Huguette (pronounced "oo-GET") Marcelle Clark was the youngest daughter of former U.S. Sen. William Andrews Clark (1839-1925), one of the copper kings of Montana and one of the richest men of the Gilded Age, a railroad builder and founder of Las Vegas. Born in Paris in 1906, Huguette was a shy painter and doll collector who spent her last 20 years living in simple hospital rooms. She attracted the attention of NBC News in 2009 because her fabulous homes in Connecticut, California and New York sat unoccupied but carefully maintained.
NBC's archive of Clark stories, photos and videos is at http://nbcnews.com/clark/.
After she died at 104 in May 2011, Clark's will was challenged by 19 of her relatives, who contend that she was mentally ill and incompetent, the victim of fraud by her nurse, attorney and accountant. These relatives are descendants from Clark's father's first marriage, the closest to her being half grandnieces and grandnephews. Her will says, "I intentionally make no provision ... for any members of my family ... having had minimal contacts with them over the years."
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Fourteen of the 19 said in legal papers that they never met their reclusive aunt. The last time any of them recalled speaking with her in person was in 1957, although some said hello when their parents were on the phone with Huguette on holidays. If a jury throws out the will, they will inherit all her estate, valued conservatively at $307 million, or about $175 million after taxes and fees. She had no children and no survivors on her mother's side. A 20th Clark relative was found dead of exposure in December under a Wyoming railroad trestle. His heirs will receive his share of any winnings.
Next in the will are her registered nurse, Hadassah Peri, receiving $15.3 million after taxes, including the doll collection worth $1.7 million; goddaughter Wanda Styka (pronounced STEE-kuh), $7.9 million; Beth Israel Medical Center in New York, $1 million; attorney Wallace "Wally" Bock, $500,000; personal assistant Christopher Sattler, $370,000; accountant Irving Kamsler, $370,000; property managers John C. Douglas III in California, $163,000, and Tony Ruggiero in Connecticut, $12,000; and the doctor, Singman, who has given up his gift. (Document: Read Huguette Clark's will here.)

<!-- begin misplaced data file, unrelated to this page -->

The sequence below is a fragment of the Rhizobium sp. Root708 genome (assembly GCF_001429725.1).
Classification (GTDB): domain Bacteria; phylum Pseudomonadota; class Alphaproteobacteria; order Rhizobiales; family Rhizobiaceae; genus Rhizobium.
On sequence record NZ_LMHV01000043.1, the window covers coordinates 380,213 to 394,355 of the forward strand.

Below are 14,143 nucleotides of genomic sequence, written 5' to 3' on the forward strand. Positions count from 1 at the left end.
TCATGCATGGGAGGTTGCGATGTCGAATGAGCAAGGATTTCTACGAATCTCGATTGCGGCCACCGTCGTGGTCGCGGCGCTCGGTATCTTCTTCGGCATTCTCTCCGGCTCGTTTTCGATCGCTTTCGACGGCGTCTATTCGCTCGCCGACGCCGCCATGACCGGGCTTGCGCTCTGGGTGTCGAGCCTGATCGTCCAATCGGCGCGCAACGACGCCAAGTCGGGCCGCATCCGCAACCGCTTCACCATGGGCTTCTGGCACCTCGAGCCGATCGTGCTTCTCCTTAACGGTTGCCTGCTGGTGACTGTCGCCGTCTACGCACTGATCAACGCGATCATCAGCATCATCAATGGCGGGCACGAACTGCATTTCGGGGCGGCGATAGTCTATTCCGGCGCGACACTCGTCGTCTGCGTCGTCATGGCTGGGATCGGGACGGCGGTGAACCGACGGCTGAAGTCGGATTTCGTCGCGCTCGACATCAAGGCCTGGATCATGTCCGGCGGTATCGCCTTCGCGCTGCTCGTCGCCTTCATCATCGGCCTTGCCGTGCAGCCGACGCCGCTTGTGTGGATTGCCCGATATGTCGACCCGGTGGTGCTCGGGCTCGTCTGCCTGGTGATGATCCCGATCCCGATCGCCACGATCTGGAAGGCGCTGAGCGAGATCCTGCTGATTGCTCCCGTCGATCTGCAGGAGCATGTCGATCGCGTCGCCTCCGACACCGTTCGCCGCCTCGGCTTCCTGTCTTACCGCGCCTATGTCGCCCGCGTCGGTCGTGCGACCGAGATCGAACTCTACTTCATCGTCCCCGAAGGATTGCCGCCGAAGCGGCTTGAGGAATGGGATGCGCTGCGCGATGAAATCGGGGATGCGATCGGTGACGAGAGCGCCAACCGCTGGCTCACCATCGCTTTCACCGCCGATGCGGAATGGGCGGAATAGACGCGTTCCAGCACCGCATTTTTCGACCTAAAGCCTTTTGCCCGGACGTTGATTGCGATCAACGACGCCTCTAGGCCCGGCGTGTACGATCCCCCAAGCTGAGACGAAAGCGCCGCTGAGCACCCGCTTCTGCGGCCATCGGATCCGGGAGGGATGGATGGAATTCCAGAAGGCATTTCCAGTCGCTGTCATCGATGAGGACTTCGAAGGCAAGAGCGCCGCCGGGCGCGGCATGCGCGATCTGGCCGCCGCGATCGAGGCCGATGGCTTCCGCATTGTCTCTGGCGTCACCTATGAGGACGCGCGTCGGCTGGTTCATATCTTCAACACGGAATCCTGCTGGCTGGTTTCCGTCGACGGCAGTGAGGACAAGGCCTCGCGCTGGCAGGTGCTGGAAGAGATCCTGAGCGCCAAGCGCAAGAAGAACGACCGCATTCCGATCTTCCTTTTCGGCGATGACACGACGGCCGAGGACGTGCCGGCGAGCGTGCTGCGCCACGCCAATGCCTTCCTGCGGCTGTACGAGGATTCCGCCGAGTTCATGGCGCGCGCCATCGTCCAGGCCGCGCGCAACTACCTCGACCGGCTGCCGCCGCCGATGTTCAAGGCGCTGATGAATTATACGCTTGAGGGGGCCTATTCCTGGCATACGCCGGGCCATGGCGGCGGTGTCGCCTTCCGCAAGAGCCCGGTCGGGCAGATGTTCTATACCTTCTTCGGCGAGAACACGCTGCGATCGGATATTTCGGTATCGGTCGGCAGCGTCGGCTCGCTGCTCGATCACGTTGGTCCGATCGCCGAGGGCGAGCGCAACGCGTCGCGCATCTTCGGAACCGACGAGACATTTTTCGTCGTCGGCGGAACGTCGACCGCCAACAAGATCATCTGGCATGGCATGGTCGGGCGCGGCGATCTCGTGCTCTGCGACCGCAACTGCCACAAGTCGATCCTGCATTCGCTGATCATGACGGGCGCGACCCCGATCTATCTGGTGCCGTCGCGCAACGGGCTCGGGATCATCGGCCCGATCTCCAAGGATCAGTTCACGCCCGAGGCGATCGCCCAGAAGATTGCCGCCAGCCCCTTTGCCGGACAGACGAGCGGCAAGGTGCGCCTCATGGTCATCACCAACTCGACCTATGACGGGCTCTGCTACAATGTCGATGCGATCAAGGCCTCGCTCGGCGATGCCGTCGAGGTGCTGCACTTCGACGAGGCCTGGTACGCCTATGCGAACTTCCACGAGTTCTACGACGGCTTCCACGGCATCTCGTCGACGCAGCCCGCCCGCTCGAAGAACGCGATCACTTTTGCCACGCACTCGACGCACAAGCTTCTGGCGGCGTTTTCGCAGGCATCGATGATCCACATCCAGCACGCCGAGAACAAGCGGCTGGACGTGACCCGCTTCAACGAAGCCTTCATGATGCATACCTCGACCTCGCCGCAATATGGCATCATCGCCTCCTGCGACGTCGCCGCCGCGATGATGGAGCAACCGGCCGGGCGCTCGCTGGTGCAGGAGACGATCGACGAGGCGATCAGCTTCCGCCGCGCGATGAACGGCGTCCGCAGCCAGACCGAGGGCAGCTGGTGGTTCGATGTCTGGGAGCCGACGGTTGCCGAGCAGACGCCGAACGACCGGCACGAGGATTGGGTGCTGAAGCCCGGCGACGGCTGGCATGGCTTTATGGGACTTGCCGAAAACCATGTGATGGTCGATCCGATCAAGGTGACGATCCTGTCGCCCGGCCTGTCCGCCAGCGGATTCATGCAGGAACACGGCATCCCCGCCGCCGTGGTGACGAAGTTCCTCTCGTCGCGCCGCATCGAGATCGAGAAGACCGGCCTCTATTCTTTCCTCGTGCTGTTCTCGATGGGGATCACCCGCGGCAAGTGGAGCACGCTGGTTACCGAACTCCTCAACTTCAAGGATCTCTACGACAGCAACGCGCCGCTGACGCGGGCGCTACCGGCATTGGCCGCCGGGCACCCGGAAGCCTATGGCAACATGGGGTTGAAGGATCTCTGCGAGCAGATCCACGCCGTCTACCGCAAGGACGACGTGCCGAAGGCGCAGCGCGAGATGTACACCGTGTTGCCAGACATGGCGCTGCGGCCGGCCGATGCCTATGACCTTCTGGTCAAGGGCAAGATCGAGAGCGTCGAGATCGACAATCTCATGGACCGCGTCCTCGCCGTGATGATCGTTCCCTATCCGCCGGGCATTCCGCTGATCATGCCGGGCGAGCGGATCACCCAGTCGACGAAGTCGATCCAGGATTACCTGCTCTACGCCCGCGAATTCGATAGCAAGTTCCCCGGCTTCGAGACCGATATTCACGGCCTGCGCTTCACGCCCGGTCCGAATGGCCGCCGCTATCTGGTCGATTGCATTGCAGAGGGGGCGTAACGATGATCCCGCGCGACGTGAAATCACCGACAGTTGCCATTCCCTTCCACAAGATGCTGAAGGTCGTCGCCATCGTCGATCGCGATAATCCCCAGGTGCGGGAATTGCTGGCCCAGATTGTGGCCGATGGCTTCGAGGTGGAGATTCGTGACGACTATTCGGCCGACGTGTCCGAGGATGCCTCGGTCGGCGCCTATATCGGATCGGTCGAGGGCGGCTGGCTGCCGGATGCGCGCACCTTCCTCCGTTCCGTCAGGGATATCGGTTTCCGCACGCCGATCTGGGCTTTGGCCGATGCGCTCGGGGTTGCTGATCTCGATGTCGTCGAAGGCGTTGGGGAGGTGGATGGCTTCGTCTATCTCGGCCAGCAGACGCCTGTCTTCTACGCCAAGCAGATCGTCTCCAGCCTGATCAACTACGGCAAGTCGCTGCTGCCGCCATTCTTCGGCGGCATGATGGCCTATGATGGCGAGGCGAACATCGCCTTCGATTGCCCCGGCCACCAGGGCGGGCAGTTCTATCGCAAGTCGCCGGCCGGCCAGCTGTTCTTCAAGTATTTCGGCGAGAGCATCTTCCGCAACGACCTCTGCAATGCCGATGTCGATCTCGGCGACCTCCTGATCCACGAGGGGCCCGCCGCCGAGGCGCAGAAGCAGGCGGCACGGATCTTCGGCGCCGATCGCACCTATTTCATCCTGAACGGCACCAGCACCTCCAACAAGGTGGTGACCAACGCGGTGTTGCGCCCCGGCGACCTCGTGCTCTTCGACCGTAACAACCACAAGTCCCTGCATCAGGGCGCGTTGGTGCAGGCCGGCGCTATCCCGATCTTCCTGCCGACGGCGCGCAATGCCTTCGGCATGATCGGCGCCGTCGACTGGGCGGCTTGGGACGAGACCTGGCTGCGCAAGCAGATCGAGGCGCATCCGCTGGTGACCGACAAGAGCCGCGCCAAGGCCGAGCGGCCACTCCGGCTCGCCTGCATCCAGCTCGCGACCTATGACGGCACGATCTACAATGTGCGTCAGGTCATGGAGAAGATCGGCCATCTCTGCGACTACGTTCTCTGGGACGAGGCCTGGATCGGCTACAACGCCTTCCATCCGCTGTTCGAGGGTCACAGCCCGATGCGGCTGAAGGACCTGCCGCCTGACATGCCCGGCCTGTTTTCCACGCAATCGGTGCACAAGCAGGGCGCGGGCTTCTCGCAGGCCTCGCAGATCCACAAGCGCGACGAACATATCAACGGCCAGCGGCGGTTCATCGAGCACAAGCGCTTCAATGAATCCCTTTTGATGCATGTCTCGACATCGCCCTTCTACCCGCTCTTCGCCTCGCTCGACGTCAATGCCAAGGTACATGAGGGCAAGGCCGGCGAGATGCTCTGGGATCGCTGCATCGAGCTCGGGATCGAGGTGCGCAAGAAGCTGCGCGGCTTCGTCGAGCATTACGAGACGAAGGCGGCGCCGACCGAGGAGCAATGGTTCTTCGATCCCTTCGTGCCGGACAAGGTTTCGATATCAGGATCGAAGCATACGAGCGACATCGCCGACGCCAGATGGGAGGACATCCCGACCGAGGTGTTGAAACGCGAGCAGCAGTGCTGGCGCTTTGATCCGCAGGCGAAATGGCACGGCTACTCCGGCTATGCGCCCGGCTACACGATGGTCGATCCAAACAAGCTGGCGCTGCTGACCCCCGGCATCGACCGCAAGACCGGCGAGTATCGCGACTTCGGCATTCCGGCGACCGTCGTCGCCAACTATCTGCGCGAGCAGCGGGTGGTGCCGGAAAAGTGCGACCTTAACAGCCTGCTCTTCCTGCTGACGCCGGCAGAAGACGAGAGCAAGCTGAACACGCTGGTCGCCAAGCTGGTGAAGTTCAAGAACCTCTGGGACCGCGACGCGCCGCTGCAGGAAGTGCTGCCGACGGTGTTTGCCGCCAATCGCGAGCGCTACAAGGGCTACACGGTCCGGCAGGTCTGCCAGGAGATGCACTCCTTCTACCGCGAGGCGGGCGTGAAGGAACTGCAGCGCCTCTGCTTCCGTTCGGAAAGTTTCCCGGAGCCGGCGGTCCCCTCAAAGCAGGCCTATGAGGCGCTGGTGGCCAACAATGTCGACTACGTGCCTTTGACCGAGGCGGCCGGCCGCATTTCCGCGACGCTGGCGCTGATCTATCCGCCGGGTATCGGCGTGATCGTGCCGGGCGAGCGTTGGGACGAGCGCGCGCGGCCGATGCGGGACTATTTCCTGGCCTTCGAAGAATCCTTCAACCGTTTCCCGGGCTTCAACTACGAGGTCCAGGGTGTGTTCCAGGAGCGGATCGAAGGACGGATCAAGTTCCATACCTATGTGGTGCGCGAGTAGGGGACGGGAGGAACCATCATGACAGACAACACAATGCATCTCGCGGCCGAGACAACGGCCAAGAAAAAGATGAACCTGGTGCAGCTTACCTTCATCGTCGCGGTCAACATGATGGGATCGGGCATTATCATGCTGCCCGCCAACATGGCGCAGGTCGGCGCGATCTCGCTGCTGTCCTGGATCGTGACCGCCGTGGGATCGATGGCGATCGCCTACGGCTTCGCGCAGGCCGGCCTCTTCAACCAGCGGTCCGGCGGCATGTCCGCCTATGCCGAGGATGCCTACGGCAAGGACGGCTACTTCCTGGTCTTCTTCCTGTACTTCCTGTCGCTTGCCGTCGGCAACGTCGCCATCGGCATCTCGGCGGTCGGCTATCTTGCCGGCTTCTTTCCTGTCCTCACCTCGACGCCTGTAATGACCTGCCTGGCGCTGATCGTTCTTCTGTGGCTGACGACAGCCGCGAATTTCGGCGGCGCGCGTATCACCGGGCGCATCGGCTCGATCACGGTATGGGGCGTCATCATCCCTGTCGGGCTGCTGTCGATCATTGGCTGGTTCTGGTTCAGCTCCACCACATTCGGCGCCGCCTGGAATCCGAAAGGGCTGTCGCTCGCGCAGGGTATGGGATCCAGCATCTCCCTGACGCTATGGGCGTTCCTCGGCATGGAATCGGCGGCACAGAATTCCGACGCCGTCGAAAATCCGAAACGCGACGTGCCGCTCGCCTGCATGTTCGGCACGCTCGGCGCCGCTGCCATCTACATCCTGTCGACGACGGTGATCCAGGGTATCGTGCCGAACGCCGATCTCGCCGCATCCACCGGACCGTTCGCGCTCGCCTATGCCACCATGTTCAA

Clark had signed a will just six weeks earlier, making only one bequest: $5 million to nurse Peri. The rest of the money under that will would have gone by default to her relatives, who were not named. The attorney and accountant say that Clark signed the first will because she wanted to fulfill a promise to give another $5 million to Peri, and that they agreed with Clark that she would soon finish a list of beneficiaries, which was made official in the second will.
The attorney and accountant are also expected to renounce their bequests so they can testify freely. Although a criminal investigation by the Manhattan district attorney officially remains open, no one has been charged. Police found that the paper trail supported the attorney and accountant's account that Clark authorized expenses and gifts, writing checks in her own steady hand, the same handwriting that appears on the will.
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—By Bill Dedman, NBC News.